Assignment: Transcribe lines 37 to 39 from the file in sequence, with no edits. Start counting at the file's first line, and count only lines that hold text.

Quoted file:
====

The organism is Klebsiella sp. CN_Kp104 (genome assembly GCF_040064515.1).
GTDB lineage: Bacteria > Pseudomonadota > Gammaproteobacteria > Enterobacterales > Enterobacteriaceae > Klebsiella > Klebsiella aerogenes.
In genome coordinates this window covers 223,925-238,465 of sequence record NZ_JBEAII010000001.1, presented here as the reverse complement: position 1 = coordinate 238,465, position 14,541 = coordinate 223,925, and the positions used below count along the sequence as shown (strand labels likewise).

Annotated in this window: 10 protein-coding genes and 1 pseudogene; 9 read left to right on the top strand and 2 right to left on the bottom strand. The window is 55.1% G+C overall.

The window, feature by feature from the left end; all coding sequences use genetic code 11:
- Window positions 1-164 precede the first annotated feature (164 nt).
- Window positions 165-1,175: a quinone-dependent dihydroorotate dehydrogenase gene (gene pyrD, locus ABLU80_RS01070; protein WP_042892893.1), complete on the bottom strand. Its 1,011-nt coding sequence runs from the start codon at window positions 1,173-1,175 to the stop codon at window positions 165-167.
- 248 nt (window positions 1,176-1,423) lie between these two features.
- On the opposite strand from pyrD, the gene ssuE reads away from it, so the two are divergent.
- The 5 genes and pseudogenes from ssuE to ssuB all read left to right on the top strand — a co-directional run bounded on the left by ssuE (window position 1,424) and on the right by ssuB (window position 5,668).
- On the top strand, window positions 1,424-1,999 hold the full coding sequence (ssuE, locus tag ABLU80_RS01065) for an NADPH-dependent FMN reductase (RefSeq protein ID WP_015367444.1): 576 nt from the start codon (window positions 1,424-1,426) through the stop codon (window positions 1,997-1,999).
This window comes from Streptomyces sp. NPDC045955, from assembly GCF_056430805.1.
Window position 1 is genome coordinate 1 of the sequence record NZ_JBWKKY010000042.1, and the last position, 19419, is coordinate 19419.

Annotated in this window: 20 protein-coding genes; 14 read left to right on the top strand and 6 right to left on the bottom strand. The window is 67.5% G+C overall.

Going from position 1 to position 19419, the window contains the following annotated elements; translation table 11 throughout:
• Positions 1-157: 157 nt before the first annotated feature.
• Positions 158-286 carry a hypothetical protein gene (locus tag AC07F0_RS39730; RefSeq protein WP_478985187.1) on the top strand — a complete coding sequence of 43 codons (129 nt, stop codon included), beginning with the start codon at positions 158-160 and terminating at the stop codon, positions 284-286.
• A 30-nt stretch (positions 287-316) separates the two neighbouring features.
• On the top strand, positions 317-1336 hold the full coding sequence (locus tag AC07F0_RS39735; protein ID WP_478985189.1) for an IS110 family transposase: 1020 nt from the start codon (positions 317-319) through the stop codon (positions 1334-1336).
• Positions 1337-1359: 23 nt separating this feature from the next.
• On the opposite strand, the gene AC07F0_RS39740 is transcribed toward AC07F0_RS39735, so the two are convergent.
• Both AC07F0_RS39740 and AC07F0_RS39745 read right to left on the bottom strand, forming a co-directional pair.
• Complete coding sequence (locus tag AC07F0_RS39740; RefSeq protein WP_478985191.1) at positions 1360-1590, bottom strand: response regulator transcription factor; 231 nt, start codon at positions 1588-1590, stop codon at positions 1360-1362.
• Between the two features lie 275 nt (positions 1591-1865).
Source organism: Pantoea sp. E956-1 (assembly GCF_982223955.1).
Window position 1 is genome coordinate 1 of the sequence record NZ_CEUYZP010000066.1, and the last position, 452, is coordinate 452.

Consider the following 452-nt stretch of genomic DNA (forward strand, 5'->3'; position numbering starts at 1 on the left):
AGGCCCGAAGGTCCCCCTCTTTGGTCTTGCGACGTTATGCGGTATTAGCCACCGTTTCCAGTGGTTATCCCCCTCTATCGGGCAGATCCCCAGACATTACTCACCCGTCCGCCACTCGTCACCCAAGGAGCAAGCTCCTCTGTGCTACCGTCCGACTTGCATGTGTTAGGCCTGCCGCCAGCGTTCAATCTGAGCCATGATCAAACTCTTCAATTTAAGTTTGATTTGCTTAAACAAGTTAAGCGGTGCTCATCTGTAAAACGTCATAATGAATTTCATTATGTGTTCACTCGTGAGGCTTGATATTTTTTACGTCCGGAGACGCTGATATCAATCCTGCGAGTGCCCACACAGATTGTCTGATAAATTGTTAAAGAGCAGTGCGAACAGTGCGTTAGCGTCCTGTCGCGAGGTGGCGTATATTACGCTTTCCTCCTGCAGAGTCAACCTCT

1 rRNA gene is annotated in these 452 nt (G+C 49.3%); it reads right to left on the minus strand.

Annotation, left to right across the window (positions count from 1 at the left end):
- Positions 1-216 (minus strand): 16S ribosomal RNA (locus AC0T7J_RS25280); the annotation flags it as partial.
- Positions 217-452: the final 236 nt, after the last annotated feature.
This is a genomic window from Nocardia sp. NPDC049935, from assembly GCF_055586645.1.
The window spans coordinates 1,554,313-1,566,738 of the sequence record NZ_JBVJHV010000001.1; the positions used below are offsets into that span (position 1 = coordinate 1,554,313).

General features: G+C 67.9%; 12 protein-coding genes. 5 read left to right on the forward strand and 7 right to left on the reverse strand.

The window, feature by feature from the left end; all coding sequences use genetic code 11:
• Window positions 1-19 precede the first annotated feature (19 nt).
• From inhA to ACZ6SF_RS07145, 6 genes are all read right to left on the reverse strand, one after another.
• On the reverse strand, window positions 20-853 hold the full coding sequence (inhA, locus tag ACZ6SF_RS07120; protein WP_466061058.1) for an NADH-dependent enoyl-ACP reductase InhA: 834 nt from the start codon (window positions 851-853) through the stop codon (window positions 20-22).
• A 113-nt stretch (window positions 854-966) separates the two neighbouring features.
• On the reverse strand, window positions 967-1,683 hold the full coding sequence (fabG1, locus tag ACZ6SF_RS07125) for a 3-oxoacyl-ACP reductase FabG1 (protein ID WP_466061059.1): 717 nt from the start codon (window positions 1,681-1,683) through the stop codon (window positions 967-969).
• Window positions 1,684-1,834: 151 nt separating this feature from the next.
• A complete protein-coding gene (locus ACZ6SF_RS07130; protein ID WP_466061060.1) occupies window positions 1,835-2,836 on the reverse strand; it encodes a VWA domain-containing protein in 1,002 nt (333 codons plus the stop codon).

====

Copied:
• Window positions 1-19 precede the first annotated feature (19 nt).
• From inhA to ACZ6SF_RS07145, 6 genes are all read right to left on the reverse strand, one after another.
• On the reverse strand, window positions 20-853 hold the full coding sequence (inhA, locus tag ACZ6SF_RS07120; protein WP_466061058.1) for an NADH-dependent enoyl-ACP reductase InhA: 834 nt from the start codon (window positions 851-853) through the stop codon (window positions 20-22).